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Can We All Get Along?

 The success and productiveness of any survival group depends on how well the members can work together.  As many preppers are getting their survival group together, there is a question looming in some of their minds.   That important question is: Will we be capable of getting along and coming together cohesively as a group?  In a recent post from the survival […]

 The success and productiveness of any survival group depends on how well the members can work together.  As many preppers are getting their survival group together, there is a question looming in some of their minds.   That important question is: Will we be capable of getting along and coming together cohesively as a group? 

In a recent post from the survival blog, the writer states that “the biggest problem [will be] the lack of emotional maturity and the ability of the team members to live in isolation away from modern, familiar creature comforts and to just plain get along.”

In the preferred group setting, there would be a mix of individuals who share the same interests, ideas, and approach handling anomalies similarly.  Some prepper groups are composed of family members, and some are composed of groups of friends.  Whether the group members are composed of family or friends, there will be times when the members will not always share the same points of view, and there is the possibility of personality conflicts.  Whatever the conflict, it is still a group in a survival situation.  So what can you do?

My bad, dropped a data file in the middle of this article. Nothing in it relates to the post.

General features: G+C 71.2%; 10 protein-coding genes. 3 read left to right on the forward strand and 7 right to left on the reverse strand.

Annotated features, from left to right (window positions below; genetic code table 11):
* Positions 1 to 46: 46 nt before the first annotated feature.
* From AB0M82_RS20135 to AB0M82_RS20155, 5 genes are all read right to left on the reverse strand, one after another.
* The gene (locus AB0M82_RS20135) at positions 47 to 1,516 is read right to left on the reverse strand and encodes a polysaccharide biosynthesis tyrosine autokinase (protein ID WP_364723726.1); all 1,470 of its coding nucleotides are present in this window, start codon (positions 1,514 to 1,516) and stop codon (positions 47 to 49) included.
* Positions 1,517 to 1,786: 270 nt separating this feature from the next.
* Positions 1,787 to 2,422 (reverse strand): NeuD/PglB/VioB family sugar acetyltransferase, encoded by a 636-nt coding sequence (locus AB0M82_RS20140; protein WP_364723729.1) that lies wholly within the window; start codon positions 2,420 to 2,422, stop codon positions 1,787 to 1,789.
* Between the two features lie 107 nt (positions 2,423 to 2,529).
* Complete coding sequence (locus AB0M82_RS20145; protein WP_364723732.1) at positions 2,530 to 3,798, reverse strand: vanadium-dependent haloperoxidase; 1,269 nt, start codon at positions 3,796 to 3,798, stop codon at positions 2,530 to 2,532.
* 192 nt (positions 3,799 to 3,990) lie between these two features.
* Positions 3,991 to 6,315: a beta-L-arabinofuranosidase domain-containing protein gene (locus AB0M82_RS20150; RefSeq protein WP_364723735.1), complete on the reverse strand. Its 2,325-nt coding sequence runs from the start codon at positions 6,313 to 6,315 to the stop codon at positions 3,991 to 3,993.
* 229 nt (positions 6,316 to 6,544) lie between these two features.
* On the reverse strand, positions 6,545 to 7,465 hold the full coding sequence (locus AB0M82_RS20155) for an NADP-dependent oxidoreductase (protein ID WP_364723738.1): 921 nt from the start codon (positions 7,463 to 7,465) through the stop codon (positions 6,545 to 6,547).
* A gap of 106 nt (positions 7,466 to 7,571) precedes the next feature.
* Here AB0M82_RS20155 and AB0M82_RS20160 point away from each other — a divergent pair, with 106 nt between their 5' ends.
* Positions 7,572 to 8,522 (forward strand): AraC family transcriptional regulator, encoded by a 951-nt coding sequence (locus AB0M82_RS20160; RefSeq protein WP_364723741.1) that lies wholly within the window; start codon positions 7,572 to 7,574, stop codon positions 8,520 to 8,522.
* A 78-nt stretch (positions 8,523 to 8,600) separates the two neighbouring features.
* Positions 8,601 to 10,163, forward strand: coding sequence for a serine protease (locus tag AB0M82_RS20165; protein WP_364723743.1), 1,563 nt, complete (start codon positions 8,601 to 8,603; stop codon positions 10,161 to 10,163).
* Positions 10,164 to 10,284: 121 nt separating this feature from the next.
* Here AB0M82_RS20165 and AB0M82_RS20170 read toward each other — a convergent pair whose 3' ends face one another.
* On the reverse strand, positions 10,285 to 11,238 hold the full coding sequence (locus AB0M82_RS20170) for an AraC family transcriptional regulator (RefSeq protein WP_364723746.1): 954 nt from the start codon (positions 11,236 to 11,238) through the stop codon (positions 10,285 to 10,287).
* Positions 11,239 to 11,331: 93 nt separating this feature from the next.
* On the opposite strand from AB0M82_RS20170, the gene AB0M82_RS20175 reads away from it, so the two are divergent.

A Binding Code

Is it possible for a group of individuals to mesh together and for the sake of survival, get along?   Can they forget their previous ways of handling problems to make it work?  The answer is that it all depends on the personalities of the group members.  A group should have a balanced set of personalities.  These personalities, when combined together, should make the group a strong and unified force.  For a group to be successful, the group should have a set of principles that each member should possess.   For example, consider the following values:

  • Respect – Respect is something that is earned, and not given.  In a way, each individual has to prove themselves to the other members in order to have value or status within the group as well as respect. 
  • Honesty – Nothing unravels a group faster than dishonesty.  In order for a group to be successful, the members must be honest with one another in order for the group environment to thrive.  If there are pre-existing problems, then members need to work out their differences before they are thrown together.  It is recommended that the group members meet and focus on finding practical solutions to problems without bringing in emotion.  This could bring a group closer together.    
  • Trust –It is vital that each prepper group be founded in trust.  These members are entrusting their lives to the other members, and if no trust exists, then the group will fail to thrive.
  • Loyalty –Each prepper is vital to the group, and group members should have a strong sense of loyalty to each member.  A group’s loyalty to one another provides the members with an unspoken bond that adheres their overall purpose, e.g. survival.